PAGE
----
Work-life imbalance as Irish workers miss out on €92m in lost wages per week

17 Jun 2014

Workers in Ireland are putting in longer hours than they are contracted for each week and are missing out on €92.7m in unpaid wages, according to the latest Citrix Work Life Barometer.

Flexible working options (43pc) and opportunities to work from home (41pc) have been highlighted by professionals as the main methods of tackling the current business culture and helping to restore work-life balance.

According to the research, which was conducted by iReach Insights for Citrix, four in 10 professionals are working longer hours than they are contracted to without receiving overtime or time in lieu. 

The average amount of unpaid overtime a typical employee puts in is six hours every week. As a result, the entire workforce spends about 4.2m hours working for free, which is the equivalent of €92,736,000 based on the average hourly wage.

The research found that 55pc of professionals have admitted to suffering from work-related stress over the past year and 31pc of workers are dissatisfied with their current position.

Employees in mid-level positions suffer more than their peers and they have been dubbed as the ‘Squeezed Middle’, as they are more likely to work longer hours without overtime (55pc) and are more likely to be dissatisfied with their job (32pc) than other working professionals.

Some 21pc of working professionals who own their own home would consider moving in order to shorten their commute.

Irish professionals often struggle with their work-life balance, with 31pc of the workforce dissatisfied with their current job as a result. Some of the main factors for this are an overbearing workload (40pc) and lack of flexible working options (28pc).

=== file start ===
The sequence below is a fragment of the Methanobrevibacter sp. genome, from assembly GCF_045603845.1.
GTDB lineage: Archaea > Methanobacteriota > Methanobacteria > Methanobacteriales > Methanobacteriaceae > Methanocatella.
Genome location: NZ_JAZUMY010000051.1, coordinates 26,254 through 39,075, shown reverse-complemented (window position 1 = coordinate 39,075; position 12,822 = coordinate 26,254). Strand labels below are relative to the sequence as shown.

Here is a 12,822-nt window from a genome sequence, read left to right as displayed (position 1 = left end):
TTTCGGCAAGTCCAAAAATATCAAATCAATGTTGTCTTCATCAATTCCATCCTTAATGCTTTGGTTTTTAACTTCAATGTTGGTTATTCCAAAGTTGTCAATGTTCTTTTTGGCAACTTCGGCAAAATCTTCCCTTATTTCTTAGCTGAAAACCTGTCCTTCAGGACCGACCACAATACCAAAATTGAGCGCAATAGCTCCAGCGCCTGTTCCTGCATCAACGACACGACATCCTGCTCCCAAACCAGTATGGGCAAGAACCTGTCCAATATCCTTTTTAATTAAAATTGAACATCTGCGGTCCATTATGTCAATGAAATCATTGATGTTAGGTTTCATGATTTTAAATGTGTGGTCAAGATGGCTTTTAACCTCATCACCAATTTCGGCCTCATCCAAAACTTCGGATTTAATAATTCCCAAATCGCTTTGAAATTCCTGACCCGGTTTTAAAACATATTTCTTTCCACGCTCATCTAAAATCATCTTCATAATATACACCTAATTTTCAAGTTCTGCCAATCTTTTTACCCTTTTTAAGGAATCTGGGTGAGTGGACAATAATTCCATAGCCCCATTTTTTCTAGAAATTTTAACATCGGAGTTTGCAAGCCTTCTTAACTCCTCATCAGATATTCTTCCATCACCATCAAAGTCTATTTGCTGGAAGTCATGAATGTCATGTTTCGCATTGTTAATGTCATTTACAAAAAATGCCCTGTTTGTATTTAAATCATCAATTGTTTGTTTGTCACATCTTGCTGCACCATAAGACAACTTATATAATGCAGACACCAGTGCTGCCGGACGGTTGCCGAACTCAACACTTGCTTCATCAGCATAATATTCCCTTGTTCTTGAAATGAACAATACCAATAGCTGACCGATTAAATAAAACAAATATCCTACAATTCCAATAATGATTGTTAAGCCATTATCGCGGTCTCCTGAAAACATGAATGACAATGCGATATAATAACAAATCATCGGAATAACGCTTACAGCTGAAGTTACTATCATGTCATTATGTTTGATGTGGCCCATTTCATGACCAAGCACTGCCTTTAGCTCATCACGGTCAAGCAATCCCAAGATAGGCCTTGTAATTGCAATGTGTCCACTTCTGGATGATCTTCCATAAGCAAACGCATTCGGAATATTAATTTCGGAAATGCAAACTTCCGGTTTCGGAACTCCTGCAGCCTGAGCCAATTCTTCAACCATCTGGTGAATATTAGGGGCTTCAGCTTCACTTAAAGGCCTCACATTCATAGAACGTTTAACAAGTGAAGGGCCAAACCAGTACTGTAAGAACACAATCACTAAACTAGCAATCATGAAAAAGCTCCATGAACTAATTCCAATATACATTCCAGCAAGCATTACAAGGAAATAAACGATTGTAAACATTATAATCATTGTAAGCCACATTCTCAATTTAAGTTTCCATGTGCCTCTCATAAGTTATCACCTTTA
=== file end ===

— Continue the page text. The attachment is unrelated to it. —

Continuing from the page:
Is shifting to flexible working the answer?

“Technology now enables us to work from anywhere, at any time,” explained Citrix Ireland country manager Grace O’Rourke Veitch.

“We need to move from judging people on how long they spend at their desks to evaluating them on the work they deliver. 

“By realising that people do not have to be in the office nine to five, employers will be able to benefit from a more content and healthy workforce, while also attracting the best talent available.

“One of the other main reasons why we need to shift to flexible working is due to issues with the property market – many professionals are spending long periods of time in their cars or on public transport. 

“Twenty per cent of professionals who own their own home would like to move in order to shorten their commute, but they are effectively trapped due to negative equity or rising property prices, particularly in Dublin,” O’Rourke Veitch said.

Empty pockets image via Shutterstock

John Kennedy
By John Kennedy

John Kennedy is a journalist who served as editor of Silicon Republic for 17 years. His interests include all things technological, music, movies, reading, history, gaming and losing the occasional game of poker.

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